Define least privilege administration
A firm of IT security specialists have been working at Contoso. They've just produced a report for the main board. The report identifies that most security breaches or data loss incidents at Contoso in the recent past were the result of human error, malicious activity, or both.
The report gave a number of examples, including signing in with administrative privilege and performing standard user tasks. In one cited example, a user signed in with Enterprise Admins rights and opened an email attachment that ran malicious code. That code then had full administrative rights across the Contoso enterprise because the user that ran it had full administrative rights.
Least privilege is the concept of restricting access rights to only those rights needed to perform a specific task or job role. You can apply this principle to:
- User accounts.
- Service accounts.
- Computing processes.
Although this principle is easy to understand, it can be complex to implement. As a result, in many cases, least privilege is not adhered to.
The principle states that all users should sign in with a user account that has the minimum permissions necessary to complete the current task and nothing more. This principle provides protection against malicious code, among other attacks. It applies to computers and the users of those computers.
The problem, of course, is that administrators typically don't want to sign in with a standard user account for their day-to-day tasks, and then sign out and back in as an administrator when they need to reset a user's password. It's time-consuming and it's a hassle. To solve this problem, you must find a way to identify the typical security risks. You must then plan a less intrusive principle of least privilege.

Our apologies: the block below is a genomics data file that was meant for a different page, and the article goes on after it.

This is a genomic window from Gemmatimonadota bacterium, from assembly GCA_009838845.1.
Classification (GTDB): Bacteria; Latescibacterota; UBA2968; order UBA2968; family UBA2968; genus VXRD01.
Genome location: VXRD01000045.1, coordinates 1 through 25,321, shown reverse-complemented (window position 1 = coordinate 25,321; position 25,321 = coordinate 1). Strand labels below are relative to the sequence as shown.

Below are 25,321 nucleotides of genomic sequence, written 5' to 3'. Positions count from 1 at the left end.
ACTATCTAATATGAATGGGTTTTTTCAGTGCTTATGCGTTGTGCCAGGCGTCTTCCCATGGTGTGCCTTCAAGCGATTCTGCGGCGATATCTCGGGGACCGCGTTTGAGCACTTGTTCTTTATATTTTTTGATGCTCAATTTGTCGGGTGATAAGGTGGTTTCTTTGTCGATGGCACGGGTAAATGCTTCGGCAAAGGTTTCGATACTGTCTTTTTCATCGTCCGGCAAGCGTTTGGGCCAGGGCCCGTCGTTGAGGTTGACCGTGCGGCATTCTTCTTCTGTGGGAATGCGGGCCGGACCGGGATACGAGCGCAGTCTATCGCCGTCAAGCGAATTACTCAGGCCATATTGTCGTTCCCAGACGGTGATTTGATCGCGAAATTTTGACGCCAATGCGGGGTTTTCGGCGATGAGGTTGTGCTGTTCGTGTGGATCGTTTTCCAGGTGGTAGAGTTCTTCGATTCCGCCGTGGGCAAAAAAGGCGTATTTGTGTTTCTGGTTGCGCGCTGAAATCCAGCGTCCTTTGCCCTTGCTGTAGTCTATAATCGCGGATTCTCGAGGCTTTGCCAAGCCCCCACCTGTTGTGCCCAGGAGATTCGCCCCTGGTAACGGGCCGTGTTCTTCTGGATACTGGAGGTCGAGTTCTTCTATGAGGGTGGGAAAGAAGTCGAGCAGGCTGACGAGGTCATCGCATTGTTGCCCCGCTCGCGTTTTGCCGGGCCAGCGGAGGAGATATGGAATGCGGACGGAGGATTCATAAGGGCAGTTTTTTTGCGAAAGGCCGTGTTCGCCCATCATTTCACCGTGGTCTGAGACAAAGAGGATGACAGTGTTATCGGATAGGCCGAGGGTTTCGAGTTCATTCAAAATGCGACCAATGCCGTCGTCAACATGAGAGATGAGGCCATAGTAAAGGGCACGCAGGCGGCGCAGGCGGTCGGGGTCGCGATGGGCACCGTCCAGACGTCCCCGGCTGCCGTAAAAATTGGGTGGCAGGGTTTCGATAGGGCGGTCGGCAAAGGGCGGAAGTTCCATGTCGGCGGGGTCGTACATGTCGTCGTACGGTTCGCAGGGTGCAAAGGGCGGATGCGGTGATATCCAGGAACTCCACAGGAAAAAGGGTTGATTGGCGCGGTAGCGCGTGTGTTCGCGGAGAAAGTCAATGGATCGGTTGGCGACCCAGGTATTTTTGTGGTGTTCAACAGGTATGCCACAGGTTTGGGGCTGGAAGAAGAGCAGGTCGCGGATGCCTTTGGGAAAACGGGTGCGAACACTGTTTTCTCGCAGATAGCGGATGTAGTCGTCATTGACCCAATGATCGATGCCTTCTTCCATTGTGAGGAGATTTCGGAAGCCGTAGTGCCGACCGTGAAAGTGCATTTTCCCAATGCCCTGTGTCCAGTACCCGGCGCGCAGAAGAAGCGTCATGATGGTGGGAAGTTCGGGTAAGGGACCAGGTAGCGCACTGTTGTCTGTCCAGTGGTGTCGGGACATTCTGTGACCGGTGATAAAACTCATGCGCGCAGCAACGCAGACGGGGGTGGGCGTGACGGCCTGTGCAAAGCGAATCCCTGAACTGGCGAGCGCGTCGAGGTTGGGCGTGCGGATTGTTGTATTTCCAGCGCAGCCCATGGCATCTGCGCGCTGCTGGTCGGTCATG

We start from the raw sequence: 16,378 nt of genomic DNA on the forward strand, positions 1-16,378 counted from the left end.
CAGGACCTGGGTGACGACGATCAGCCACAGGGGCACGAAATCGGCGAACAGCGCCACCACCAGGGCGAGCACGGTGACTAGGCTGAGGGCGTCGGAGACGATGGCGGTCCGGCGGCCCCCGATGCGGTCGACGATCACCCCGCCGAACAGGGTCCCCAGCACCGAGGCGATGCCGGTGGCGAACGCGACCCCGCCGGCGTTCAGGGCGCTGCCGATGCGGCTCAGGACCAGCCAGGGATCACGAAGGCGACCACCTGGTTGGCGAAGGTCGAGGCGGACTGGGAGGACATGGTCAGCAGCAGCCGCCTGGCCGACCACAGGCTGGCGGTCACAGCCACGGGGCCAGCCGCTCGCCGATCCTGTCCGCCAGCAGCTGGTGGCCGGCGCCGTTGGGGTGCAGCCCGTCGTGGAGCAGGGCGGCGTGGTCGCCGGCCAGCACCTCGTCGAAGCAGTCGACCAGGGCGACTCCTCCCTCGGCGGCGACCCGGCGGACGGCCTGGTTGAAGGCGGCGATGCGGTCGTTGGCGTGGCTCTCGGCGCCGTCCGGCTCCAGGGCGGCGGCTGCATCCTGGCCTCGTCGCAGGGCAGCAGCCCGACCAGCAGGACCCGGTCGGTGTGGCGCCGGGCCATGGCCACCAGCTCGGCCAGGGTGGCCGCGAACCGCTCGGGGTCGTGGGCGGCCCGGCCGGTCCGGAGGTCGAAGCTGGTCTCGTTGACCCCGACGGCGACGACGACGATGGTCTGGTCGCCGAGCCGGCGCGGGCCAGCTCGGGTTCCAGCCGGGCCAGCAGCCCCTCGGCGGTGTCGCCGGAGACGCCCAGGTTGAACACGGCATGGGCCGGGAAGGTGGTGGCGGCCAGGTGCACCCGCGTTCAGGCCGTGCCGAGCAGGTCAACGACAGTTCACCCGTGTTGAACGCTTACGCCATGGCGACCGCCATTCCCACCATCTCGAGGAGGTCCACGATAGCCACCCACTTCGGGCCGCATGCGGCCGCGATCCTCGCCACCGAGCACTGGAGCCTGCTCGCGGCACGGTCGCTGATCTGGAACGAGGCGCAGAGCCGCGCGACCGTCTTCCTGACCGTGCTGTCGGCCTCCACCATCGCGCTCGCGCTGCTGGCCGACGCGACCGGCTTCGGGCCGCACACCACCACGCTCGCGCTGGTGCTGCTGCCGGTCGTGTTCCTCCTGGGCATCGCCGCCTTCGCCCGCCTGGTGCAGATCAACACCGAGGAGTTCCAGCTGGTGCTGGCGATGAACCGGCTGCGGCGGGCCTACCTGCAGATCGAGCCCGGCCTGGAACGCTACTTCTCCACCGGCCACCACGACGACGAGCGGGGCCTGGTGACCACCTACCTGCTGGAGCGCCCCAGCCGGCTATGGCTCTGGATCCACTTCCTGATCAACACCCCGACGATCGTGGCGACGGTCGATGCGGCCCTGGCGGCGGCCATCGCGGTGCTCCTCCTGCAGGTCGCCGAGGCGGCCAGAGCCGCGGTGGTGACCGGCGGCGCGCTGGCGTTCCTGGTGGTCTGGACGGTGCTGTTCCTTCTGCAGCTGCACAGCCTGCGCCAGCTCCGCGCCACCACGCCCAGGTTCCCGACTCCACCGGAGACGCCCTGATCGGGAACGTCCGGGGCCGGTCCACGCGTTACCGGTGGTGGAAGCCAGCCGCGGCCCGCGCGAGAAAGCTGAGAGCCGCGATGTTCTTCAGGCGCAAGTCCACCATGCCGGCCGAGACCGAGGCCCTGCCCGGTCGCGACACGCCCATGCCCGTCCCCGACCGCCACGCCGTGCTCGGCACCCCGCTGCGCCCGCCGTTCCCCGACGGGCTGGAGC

Identify security principals
In an on-premises environment, you should determine which security principals (users and groups) belong to administrative groups. In Active Directory Domain Services (AD DS), there are a number of sensitive administrative groups. These are described in the following table.
|Enterprise Admins||This universal security group resides in the Users folder of the AD DS forest root domain. Members can perform any administrative task anywhere in the forest. There are few management tasks that require Enterprise Admins membership. By default, only the Administrator user account from the forest root domain belongs to Enterprise Admins.|
|Domain Admins||This global security group resides in the Users folder of every domain in your AD DS forest. Members can perform any administrative task anywhere in the local domain. By default, only the Administrator user account from the local domain belongs to Domain Admins.|
|Schema Admins||This universal security group resides in the Users folder of the forest root domain. Members can modify the properties of the AD DS schema. Schema changes are infrequent, but very significant in their effect. By default, only the Administrator user account from the forest root domain belongs to Schema Admins.|
|Administrators||This domain local security group resides in the Builtin folder in AD DS. The Administrators local group also exists in all computers in your AD DS forest. Administrators have complete and unrestricted access to the domain (or computer). Typically, the Enterprise Admins and Domain Admins groups are added to the Administrators groups on all computers in your forest.|
The AD DS schema is a collection of objects and their properties, sometimes also called classes and attributes.
Other built-in groups that have security privileges include:
- Account Operators.
- Server Operators.
- Key Admins.
- Enterprise Key Admins.
Modify group memberships
After you've determined which users and groups belong to administrative groups, you can make any necessary changes. You can use Group Policy Objects (GPOs) in an AD DS environment to expedite this process. Use the Restricted Groups feature to control the membership of groups on all computers affected by the GPO. Use the following procedure: